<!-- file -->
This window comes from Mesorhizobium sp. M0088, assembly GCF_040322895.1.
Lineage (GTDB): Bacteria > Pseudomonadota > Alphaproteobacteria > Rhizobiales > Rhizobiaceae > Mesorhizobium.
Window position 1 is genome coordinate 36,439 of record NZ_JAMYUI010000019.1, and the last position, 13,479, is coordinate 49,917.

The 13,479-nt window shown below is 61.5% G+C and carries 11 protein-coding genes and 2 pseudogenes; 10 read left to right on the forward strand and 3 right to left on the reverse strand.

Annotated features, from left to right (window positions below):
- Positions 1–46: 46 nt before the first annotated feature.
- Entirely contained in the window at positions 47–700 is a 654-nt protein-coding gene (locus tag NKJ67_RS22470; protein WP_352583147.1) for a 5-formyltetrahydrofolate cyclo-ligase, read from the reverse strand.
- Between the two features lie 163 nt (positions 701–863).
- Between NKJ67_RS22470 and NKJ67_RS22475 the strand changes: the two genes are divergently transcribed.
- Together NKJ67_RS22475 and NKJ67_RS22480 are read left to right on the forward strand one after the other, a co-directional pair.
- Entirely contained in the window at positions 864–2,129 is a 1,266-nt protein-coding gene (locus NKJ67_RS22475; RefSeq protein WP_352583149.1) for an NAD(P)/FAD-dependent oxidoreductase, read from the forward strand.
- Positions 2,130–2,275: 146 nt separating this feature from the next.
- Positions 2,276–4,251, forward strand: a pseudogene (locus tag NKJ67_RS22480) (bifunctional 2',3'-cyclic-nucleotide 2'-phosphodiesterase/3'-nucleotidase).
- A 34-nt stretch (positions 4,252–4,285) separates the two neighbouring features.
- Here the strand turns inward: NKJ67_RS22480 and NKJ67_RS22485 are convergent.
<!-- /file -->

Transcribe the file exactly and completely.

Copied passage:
This window comes from Mesorhizobium sp. M0088, assembly GCF_040322895.1.
Lineage (GTDB): Bacteria > Pseudomonadota > Alphaproteobacteria > Rhizobiales > Rhizobiaceae > Mesorhizobium.
Window position 1 is genome coordinate 36,439 of record NZ_JAMYUI010000019.1, and the last position, 13,479, is coordinate 49,917.

The 13,479-nt window shown below is 61.5% G+C and carries 11 protein-coding genes and 2 pseudogenes; 10 read left to right on the forward strand and 3 right to left on the reverse strand.

Annotated features, from left to right (window positions below):
- Positions 1–46: 46 nt before the first annotated feature.
- Entirely contained in the window at positions 47–700 is a 654-nt protein-coding gene (locus tag NKJ67_RS22470; protein WP_352583147.1) for a 5-formyltetrahydrofolate cyclo-ligase, read from the reverse strand.
- Between the two features lie 163 nt (positions 701–863).
- Between NKJ67_RS22470 and NKJ67_RS22475 the strand changes: the two genes are divergently transcribed.
- Together NKJ67_RS22475 and NKJ67_RS22480 are read left to right on the forward strand one after the other, a co-directional pair.
- Entirely contained in the window at positions 864–2,129 is a 1,266-nt protein-coding gene (locus NKJ67_RS22475; RefSeq protein WP_352583149.1) for an NAD(P)/FAD-dependent oxidoreductase, read from the forward strand.
- Positions 2,130–2,275: 146 nt separating this feature from the next.
- Positions 2,276–4,251, forward strand: a pseudogene (locus tag NKJ67_RS22480) (bifunctional 2',3'-cyclic-nucleotide 2'-phosphodiesterase/3'-nucleotidase).
- A 34-nt stretch (positions 4,252–4,285) separates the two neighbouring features.
- Here the strand turns inward: NKJ67_RS22480 and NKJ67_RS22485 are convergent.